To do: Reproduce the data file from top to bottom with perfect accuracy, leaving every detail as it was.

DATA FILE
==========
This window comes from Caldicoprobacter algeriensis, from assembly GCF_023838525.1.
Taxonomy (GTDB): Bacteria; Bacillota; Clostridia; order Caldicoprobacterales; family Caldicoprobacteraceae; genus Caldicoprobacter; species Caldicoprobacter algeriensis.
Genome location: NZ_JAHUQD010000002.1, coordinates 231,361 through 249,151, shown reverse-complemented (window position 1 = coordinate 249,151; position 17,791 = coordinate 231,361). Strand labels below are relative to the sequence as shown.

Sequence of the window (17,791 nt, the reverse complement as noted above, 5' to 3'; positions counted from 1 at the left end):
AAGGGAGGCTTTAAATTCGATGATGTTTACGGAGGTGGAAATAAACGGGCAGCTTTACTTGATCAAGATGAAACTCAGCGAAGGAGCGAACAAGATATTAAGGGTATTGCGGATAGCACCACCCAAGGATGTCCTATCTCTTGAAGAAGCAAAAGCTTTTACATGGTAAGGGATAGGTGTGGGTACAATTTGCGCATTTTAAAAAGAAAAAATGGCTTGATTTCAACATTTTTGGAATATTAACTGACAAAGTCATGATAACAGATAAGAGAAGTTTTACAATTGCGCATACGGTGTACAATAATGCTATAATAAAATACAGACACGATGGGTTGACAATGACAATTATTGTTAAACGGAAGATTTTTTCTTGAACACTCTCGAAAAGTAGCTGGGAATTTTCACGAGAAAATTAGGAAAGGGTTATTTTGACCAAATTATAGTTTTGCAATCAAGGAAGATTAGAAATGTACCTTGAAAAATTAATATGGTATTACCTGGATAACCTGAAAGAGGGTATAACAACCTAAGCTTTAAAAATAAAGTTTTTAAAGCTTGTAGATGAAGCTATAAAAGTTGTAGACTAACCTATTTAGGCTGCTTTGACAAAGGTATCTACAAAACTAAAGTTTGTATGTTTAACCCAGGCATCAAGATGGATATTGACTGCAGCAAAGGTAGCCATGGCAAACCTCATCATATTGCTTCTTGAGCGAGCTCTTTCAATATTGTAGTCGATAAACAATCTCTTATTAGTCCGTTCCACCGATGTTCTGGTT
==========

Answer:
This window comes from Caldicoprobacter algeriensis, from assembly GCF_023838525.1.
Taxonomy (GTDB): Bacteria; Bacillota; Clostridia; order Caldicoprobacterales; family Caldicoprobacteraceae; genus Caldicoprobacter; species Caldicoprobacter algeriensis.
Genome location: NZ_JAHUQD010000002.1, coordinates 231,361 through 249,151, shown reverse-complemented (window position 1 = coordinate 249,151; position 17,791 = coordinate 231,361). Strand labels below are relative to the sequence as shown.

Sequence of the window (17,791 nt, the reverse complement as noted above, 5' to 3'; positions counted from 1 at the left end):
AAGGGAGGCTTTAAATTCGATGATGTTTACGGAGGTGGAAATAAACGGGCAGCTTTACTTGATCAAGATGAAACTCAGCGAAGGAGCGAACAAGATATTAAGGGTATTGCGGATAGCACCACCCAAGGATGTCCTATCTCTTGAAGAAGCAAAAGCTTTTACATGGTAAGGGATAGGTGTGGGTACAATTTGCGCATTTTAAAAAGAAAAAATGGCTTGATTTCAACATTTTTGGAATATTAACTGACAAAGTCATGATAACAGATAAGAGAAGTTTTACAATTGCGCATACGGTGTACAATAATGCTATAATAAAATACAGACACGATGGGTTGACAATGACAATTATTGTTAAACGGAAGATTTTTTCTTGAACACTCTCGAAAAGTAGCTGGGAATTTTCACGAGAAAATTAGGAAAGGGTTATTTTGACCAAATTATAGTTTTGCAATCAAGGAAGATTAGAAATGTACCTTGAAAAATTAATATGGTATTACCTGGATAACCTGAAAGAGGGTATAACAACCTAAGCTTTAAAAATAAAGTTTTTAAAGCTTGTAGATGAAGCTATAAAAGTTGTAGACTAACCTATTTAGGCTGCTTTGACAAAGGTATCTACAAAACTAAAGTTTGTATGTTTAACCCAGGCATCAAGATGGATATTGACTGCAGCAAAGGTAGCCATGGCAAACCTCATCATATTGCTTCTTGAGCGAGCTCTTTCAATATTGTAGTCGATAAACAATCTCTTATTAGTCCGTTCCACCGATGTTCTGGTT